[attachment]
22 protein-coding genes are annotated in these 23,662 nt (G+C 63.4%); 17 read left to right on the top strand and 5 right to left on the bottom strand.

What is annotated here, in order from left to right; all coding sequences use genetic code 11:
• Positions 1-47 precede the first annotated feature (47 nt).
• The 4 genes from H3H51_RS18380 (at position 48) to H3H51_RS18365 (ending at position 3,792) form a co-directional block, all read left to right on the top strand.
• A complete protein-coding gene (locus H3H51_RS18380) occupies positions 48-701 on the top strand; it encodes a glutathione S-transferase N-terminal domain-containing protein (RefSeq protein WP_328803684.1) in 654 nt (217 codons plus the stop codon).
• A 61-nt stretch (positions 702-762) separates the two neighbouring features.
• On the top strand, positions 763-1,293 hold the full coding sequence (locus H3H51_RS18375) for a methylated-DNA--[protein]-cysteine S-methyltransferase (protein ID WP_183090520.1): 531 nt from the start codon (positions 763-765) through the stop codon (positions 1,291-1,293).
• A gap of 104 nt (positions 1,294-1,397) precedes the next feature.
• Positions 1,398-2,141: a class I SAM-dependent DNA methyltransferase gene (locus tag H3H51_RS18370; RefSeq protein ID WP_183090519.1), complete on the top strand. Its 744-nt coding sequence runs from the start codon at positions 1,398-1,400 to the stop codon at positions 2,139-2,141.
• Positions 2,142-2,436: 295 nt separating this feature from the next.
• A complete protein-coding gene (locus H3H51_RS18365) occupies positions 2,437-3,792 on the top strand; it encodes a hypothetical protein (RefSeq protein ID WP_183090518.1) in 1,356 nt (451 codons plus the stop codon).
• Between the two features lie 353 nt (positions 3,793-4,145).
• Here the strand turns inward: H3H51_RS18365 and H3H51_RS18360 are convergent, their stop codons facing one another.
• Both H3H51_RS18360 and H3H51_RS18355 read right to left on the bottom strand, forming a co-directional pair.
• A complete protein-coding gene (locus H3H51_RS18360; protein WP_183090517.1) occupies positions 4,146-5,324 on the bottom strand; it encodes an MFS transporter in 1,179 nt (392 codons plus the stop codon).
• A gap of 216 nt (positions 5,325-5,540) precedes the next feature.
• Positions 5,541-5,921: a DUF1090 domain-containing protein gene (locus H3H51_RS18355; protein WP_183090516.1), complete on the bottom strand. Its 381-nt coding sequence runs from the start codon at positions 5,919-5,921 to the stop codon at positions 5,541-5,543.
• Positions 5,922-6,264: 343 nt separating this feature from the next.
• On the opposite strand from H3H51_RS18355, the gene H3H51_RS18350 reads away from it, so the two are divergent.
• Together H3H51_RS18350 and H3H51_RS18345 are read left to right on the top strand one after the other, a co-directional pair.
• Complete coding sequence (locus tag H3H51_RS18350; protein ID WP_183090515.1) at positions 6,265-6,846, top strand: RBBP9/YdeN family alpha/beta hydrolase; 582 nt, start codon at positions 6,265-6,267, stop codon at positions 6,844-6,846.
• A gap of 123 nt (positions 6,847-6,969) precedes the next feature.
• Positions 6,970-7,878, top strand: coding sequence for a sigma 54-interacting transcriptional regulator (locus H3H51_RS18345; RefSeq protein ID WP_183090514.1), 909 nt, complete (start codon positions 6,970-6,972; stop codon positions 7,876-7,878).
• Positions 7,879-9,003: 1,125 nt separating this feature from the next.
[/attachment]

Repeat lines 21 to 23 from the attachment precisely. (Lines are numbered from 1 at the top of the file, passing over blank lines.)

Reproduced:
• Complete coding sequence (locus tag H3H51_RS18350; protein ID WP_183090515.1) at positions 6,265-6,846, top strand: RBBP9/YdeN family alpha/beta hydrolase; 582 nt, start codon at positions 6,265-6,267, stop codon at positions 6,844-6,846.
• A gap of 123 nt (positions 6,847-6,969) precedes the next feature.
• Positions 6,970-7,878, top strand: coding sequence for a sigma 54-interacting transcriptional regulator (locus H3H51_RS18345; RefSeq protein ID WP_183090514.1), 909 nt, complete (start codon positions 6,970-6,972; stop codon positions 7,876-7,878).